By Murray Bourne, 17 May 2008
I recently visited Greece and Dubai on a whirlwind trip.
After a long red-eye overnighter on Emirates (which continues to improve), I arrived in Athens mid-afternoon.
My first task in Athens was to find the hotel in the labyrinthine clutter of Plaka, one of the oldest regions of Athens. It's an interesting area that sits in the shadow of the Acropolis and Parthenon.
While Athens has the usual gleaming glassy edifices that adorn most cities, I really liked the unkempt nature of many Athenian buildings.
Here's a Plaka house adorned with some classical elements:
Plaka's main purpose is a tourist magnet, but it does have an attractive character. Here are some masks that were on sale:
Greek towns were usually built on an easily fortified hill called an acropolis. The one in Athens is rightly famous because of its age, impressive sheer walls and of course, the Parthenon.
These Greek school kids were not very impressed with the whole Acropolis experience. The teacher (in yellow) was having a hard time keeping their attention.
Pollution is a well-known problem in Greece. I expected it and saw it in spades. Lykavittos Hill is almost obscured in this view from the Parthenon.
Acid rain plays havoc with the ancient Greek ruins. This detail of a column on the Parthenon shows the decay.
The locals kept claiming that the hazy conditions were due to sand and dust from Africa. I had my doubts until I saw the cars after rain. The yellow colour indicates that its origin is African and not industrial.
A detail of the roof of the Parthenon.
The Agora is the area to the north west of the Acropolis.This is the ceiling of an 11th century church that is incongruously placed among Roman ruins:
This building was erected by the King of Pergamon in the 2nd century BCE. It is now a museum, having been restored using American money in the 1950s.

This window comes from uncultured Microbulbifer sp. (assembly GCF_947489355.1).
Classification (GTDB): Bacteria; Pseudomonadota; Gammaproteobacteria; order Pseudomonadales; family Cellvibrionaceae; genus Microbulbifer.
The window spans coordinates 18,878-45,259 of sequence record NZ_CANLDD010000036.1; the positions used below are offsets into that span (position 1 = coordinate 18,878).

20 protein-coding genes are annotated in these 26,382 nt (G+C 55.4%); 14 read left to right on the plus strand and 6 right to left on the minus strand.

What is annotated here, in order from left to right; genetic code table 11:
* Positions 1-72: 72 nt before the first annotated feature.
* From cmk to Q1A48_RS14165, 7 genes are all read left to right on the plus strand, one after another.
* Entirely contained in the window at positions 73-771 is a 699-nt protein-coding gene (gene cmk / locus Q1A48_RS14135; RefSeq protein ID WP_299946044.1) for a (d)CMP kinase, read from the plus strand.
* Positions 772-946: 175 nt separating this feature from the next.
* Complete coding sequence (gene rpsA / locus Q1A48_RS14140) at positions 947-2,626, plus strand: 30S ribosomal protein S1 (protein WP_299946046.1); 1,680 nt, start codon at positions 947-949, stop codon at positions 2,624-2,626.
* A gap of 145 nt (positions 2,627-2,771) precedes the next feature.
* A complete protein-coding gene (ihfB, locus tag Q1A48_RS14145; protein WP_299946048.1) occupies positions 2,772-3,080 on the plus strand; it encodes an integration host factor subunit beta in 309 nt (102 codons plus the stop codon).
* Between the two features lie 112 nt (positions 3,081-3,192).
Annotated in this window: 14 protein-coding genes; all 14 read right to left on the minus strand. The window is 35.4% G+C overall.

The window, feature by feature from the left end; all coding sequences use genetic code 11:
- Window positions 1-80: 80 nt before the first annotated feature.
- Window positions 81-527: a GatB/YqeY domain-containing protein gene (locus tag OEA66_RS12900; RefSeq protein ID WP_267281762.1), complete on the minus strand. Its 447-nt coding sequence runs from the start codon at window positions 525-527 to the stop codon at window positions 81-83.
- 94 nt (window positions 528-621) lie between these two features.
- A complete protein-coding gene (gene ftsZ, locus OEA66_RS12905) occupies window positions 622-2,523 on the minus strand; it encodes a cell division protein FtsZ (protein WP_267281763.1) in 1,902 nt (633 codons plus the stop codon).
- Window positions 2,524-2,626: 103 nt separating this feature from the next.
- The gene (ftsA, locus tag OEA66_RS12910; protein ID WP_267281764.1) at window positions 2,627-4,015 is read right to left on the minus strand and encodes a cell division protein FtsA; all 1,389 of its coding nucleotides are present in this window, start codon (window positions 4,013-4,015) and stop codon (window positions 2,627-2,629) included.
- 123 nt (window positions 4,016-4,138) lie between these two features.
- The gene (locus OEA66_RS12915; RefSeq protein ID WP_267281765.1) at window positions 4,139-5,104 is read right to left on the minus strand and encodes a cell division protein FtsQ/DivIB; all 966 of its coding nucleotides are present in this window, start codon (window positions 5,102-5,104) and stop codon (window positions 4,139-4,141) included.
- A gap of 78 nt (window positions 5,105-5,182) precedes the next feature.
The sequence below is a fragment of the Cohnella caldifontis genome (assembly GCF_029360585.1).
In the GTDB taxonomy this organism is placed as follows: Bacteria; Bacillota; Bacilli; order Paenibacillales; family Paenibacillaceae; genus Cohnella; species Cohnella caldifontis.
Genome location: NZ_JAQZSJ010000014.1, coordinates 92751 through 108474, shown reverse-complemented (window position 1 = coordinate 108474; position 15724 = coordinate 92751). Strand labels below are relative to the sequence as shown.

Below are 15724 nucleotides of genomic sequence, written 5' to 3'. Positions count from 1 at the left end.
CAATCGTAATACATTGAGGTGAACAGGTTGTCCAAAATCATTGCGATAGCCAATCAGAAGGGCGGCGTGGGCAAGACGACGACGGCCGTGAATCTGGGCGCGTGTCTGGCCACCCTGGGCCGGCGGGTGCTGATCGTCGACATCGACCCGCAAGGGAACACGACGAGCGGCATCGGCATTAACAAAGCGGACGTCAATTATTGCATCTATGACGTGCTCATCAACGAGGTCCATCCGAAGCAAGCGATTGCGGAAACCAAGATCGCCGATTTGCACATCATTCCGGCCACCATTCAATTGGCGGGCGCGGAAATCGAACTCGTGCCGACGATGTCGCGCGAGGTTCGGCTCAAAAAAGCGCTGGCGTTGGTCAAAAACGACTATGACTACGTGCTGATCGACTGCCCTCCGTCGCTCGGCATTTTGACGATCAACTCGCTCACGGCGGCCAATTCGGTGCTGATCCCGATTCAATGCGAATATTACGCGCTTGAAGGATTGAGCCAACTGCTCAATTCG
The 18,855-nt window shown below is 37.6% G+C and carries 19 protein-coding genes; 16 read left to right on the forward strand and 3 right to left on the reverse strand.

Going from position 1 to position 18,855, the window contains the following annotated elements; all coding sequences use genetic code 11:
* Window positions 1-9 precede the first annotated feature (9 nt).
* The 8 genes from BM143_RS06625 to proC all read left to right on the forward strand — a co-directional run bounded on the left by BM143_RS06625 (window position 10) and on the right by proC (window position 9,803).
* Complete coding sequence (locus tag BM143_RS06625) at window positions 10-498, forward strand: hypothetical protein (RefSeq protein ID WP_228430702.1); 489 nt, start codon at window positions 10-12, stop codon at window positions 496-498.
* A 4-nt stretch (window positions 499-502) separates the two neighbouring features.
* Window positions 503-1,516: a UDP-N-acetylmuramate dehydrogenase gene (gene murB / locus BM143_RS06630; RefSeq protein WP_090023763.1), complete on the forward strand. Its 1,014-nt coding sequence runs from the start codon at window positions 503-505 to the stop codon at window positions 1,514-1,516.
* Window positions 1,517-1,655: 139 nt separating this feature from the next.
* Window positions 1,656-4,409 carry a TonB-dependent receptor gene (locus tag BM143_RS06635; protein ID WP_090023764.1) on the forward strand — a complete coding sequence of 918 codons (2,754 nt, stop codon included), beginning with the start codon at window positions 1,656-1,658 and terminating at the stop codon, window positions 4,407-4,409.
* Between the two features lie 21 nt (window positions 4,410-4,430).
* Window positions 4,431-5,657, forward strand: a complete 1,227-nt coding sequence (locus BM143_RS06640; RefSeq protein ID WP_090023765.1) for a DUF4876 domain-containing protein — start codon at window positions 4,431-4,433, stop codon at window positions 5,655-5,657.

My favourite building in the Agora was the Temple of Hephaistos, built in the 5th century BCE. Here, the school kids were happily engaged in drawing the temple and probably got more out of it than (not) listening to a lecture on it.
This is a station for collecting recyclable materials. They obviously take it quite seriously.
A Greek keyboard in one of the Internet cafes that I frequented. You may recognise the θ, Ω, Φ, Π, Ψ, Ρ and Γ from mathematics. (See also Math? It’s all Greek to me.)
Syntagma Square is a very important symbolic area for the Greeks. This is where major constitutional change was forced on the government via people power in 1843. Syntagma means "constitution".
In the background of this picture are heavily armed riot police. If there's ever going to be trouble in Athens, it's likely to be at Syntagma.
The authorities in Athens made the wise decision to permanently close many of the streets to traffic. I walked for hours and hours through pedestrian thoroughfares and rarely had to cope with traffic.
I enjoyed Athens, but I decided not to go back there after Santorini. I've never been a city person and I felt the Greek countryside would offer me a better experience - and I was right.
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